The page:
It's such an illuminating question that I'd like to come up with my own equally illuminating answer. So, tomorrow, I'm flying to New York City to hook up with a film crew. And, on Wednesday afternoon, we'll go out onto the highly unrepresentative streets of Manhattan to discover the lie/truth about who those poor deluded Americans think they really are.

At this point I have to give Keen credit for recognizing that "America" is such a socially-constructed concept that the only way to address the question of what has become of America is through the question of what Americans have become. Furthermore, in the interest of data collection, one could narrow the domain at bit further by choosing to consider, for example, only those eligible to vote in the November election. Still, if Keen (or anyone else) wants to start talking methods, then the quest for useful background material will have to leap a couple of millennia forward; and, for my money, the best place to leap would be into the first three chapters of The Interpretation of Cultures, the collection of essays by Clifford Geertz. Geertz' approach to anthropology is refreshingly consistent with the thinking behind "Theaetetus" (and his attention to the concept of interpretation makes him, in many respects, an "anti-Friedman"). One might even say that his methods are oriented around those four tightly-coupled concepts:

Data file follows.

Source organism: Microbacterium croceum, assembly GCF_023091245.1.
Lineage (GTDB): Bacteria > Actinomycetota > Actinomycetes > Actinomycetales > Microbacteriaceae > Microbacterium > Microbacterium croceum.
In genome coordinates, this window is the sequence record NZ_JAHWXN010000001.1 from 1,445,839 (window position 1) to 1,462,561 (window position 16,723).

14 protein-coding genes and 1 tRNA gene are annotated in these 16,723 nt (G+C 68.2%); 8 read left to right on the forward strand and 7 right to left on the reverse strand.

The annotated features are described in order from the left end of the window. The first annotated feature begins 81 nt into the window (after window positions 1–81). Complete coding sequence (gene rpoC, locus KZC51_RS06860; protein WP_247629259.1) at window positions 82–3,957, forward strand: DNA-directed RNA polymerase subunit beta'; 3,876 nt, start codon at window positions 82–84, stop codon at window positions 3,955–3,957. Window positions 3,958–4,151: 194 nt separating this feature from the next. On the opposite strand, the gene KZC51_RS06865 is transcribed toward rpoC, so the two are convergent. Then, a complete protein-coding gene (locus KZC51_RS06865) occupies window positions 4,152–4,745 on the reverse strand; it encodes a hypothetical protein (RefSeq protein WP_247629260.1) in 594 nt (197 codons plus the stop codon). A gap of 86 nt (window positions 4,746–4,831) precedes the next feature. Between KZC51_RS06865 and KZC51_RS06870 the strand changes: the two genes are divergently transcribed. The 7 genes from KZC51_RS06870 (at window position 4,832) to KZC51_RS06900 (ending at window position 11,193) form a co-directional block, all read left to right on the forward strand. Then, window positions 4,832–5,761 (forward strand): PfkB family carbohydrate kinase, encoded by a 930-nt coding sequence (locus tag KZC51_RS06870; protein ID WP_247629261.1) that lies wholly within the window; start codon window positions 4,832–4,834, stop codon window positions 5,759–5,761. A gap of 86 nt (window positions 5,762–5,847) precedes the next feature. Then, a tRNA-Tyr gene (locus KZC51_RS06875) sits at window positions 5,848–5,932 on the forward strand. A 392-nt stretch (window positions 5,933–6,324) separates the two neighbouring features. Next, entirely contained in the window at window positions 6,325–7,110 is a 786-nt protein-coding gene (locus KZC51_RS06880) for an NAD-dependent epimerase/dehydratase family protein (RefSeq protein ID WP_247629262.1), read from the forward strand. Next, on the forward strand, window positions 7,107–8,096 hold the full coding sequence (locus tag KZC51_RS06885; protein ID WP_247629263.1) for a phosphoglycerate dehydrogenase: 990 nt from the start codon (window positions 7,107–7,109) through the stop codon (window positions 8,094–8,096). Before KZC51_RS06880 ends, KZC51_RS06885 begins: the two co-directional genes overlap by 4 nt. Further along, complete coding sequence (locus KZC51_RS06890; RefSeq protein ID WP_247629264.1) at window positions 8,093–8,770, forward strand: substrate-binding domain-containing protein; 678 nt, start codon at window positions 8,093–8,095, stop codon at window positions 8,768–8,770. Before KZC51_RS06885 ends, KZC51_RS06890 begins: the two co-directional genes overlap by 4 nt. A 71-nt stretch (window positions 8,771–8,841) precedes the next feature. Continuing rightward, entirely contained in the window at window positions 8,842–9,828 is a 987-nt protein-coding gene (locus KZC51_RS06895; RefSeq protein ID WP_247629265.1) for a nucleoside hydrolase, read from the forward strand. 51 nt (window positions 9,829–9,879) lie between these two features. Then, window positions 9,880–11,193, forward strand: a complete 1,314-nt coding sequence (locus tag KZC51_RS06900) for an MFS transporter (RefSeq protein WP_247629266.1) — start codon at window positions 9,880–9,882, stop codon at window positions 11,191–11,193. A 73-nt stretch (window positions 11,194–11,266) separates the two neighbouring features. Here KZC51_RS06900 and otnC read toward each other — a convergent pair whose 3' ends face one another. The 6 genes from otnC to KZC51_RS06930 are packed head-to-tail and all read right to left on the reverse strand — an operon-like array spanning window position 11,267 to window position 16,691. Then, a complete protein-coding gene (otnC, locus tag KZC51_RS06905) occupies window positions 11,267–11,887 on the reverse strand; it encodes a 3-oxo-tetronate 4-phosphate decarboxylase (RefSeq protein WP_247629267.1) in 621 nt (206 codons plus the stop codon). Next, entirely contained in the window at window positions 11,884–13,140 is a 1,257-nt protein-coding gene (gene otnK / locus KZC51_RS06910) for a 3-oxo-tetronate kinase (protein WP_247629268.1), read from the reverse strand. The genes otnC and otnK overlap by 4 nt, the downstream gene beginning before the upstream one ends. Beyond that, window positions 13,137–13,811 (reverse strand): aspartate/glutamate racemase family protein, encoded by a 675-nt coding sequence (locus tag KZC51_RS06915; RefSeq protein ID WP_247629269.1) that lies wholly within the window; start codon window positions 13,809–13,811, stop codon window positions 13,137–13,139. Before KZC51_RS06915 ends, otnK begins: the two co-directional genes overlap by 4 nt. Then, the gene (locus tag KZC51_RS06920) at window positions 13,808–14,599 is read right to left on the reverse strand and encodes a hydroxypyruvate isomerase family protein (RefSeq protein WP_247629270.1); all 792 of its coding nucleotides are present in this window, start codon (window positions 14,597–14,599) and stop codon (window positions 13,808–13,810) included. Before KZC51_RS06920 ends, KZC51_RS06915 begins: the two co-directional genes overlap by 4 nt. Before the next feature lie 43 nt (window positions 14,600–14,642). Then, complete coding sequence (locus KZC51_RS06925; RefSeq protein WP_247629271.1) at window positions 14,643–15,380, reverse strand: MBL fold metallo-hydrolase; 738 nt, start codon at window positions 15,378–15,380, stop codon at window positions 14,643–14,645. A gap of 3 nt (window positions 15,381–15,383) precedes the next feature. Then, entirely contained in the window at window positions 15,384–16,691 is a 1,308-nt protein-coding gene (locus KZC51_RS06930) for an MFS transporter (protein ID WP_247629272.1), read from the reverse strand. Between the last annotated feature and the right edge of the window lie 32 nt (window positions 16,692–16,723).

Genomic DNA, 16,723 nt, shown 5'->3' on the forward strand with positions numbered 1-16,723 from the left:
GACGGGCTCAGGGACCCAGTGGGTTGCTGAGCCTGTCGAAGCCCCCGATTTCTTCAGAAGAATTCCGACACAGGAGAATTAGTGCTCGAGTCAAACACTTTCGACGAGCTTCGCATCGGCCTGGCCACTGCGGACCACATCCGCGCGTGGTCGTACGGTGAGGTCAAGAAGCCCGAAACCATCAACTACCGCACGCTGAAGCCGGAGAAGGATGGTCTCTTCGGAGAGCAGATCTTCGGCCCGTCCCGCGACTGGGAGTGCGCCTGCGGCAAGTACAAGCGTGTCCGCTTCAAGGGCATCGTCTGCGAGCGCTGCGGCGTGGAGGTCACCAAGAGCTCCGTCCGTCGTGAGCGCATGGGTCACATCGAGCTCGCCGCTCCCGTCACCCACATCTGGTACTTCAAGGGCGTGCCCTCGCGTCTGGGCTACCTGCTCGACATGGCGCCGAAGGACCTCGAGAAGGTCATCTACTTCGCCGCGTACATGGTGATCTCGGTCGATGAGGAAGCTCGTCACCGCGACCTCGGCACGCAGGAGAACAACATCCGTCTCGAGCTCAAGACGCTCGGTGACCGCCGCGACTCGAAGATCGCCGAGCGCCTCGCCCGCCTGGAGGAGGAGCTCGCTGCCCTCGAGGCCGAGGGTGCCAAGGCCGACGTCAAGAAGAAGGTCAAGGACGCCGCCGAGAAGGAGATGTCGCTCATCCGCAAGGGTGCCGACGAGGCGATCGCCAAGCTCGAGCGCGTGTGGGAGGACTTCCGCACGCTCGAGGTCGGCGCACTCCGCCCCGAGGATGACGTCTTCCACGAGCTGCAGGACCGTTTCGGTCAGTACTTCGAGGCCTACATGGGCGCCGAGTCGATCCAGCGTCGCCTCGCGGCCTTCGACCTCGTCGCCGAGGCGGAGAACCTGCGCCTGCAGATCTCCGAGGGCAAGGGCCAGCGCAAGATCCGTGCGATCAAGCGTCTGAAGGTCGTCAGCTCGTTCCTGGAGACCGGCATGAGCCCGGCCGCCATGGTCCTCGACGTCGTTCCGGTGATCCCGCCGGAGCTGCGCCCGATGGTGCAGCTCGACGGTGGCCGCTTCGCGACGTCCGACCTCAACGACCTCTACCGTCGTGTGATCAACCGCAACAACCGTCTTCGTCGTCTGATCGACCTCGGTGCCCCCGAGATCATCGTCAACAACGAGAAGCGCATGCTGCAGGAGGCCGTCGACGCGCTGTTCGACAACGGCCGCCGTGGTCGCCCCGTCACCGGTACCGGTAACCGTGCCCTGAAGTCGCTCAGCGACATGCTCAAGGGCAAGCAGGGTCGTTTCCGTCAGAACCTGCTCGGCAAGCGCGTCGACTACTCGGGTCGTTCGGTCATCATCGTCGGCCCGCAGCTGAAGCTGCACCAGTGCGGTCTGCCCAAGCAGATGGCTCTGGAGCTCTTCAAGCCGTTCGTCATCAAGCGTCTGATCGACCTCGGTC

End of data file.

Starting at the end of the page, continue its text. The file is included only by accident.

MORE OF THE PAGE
1. Being: What is an American?
  2. Memory: What do Americans remember about "American experiences" (their own and those of others)?
  3. Description: How do they talk about what they remember and who they are?
  4. Knowledge: What do Americans know?

Furthermore, we learn from Geertz that any pursuit of that last question comes not so much from what American say as it does from what they do. Thus, any data mined out of conversations on "the highly unrepresentative streets of Manhattan" is likely to be more deceptive than informative. Much of the interpretation of a culture involves a shift of focus from what people say to what they actually do, which then requires teasing out the motives behind what they are doing.

A final observation is that there really is no such thing as a "normative American" (given how diverse the population is). In other words the streets of Manhattan are as "highly unrepresentative" as a strip mine in Montana or the Googleplex in Mountain View. This leads me to seek further background material from, of all people, Henry Miller. Specifically, his Air-Conditioned Nightmare collection, along with its follow-up volume, Remember to Remember, addresses the question of what Americans are by seeking out some really interesting outliers. Thus, the interpretation of the American culture may be better informed through those outliers than it would be by more "representative samples," such as those collected by, for example, The Center for Middletown Studies at Ball State University. I realize that such an approach flies in the face of the reasoning of political pollsters; but I also believe that those pollsters are responsible for getting the Democratic Party into its current conundrum, where it has still not settled on a Presidential candidate. Perhaps the most important thing about the four questions is that Americans do not describe themselves as "representative norms" and that, as a result, every American has some personal set of "outlier characteristics." This would expose the folly of Friedman's "totally unscientific polling," the conclusions that ensue from his flawed methodology, and, I am afraid, Keen's efforts to follow up with a similar approach.